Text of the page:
How to organize your git branches
Darío Kondratiuk Sep 17
I remember implementing git in my team. I think it was more than 6 years ago. At that time, A successful git branching model by Vincent Driessen was required reading if you wanted to learn how to work with git effectively. Since then, I've been following the "Git Flow" style. But, this past year, I've been influenced by many developers from the community, and started using git in different ways depending on the projects I was working on.
Before getting into the different branching styles, it's important to remember that, although many git clients treat slashes ("/") as a directory separator, there is no such thing as folders or directories in the git specification. You will see this implemented in many UI clients, but I never found it on console clients, or on websites like Github or GitLab.
That being said, Let's explore some ways of organizing branches, so you don't get lost in a sea of code.
Although Gitflow doesn't mention branch folders, many devs use "Feature branches", "Hotfix branches" and "Release branches" and create folders accordingly.
So basically, a GitFlow organization would have these three folders:
As there is no public document talking about this, I've seen some working copies using those folders in plural and others in singular.
Gitflow with steroids
I found myself adding two more folders to my Gitflow repos:
- Docs: For branches related to markdown or release documents.
- Task: For branches which are neither features nor fixes. Such as, clean up scripts or refactors.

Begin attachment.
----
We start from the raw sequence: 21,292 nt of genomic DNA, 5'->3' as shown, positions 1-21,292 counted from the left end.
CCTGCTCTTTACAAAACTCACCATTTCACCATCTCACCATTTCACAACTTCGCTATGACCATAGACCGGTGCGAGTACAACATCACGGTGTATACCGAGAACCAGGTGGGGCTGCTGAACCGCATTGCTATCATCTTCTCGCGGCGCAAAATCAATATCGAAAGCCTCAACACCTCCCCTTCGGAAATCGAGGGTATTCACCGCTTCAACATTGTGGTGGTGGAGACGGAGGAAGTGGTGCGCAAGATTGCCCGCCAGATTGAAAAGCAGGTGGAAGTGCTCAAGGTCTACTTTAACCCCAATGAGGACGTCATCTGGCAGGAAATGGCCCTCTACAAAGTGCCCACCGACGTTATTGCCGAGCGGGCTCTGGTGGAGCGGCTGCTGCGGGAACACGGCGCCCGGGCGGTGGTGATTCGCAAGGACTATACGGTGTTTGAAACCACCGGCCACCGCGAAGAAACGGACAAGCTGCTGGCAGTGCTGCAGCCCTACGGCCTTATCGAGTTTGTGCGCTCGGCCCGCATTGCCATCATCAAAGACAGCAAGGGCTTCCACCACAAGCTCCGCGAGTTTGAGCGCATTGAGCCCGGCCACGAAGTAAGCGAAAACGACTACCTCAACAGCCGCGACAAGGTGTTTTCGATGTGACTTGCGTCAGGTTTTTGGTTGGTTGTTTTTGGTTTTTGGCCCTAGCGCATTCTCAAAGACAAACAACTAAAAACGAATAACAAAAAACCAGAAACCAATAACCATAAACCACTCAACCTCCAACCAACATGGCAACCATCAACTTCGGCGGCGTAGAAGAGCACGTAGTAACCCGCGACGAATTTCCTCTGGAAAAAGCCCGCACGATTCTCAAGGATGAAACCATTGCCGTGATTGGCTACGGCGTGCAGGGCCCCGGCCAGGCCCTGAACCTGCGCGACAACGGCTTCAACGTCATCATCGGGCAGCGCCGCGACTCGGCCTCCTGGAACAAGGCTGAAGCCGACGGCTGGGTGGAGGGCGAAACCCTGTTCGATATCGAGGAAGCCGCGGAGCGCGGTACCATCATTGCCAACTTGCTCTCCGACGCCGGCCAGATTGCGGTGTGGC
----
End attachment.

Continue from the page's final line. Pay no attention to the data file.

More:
I’ve seen this a lot in many projects. The branch-push-merge-prune is the anti-folder method. I'm not saying that chaos is a way of organizing branches. People using this method like to have their working copy clean. They would just branch, push, create a pull request and then delete the branch (manually or via git fetch prune) as soon as the PR is merged.
I found myself using what I call a "module-based" branching model on a big project where I got quite lost in a sea of features and fixes. So I started to create branches based on its modules.
You could mix Gitflow with this module-based approach, something like "backoffice/billing/fixes/billing-values", but that may be too much.
I first saw Meir using this approach and I loved it. It’s great for projects like Puppeteer-sharp where the roadmap is clear.
In a version-based repo you create each branch inside a "vX.X" folder. What is cool about this is that it’s time-based, so it's easier to find branches and also it's super easy to delete old versions with this simple git command:
git branch | grep -e "vX.X/" | xargs git branch -D
Again, this could be mixed with Gitflow folders, but...
If tickets numbers (tickets, issues or whatever you call them) are part of your team's language using a ticket-based system could be a perfect fit.
You could use a folder, such as "tickets/242" or "issues/242", or just simply call it "242".
If none of these systems is for you, you can follow Nick's idea and implement an Emoji-based system :)
Two final thoughts to close this post. First, if you work on a team where you normally checkout each other branches, e.g. for local testing, I'd recommend you share the style with your team.
And finally, clean your working copy frequently. This will help you find your branches quickly, and also speed up your local repo.
Don't stop coding!
Originally posted on harkoded.com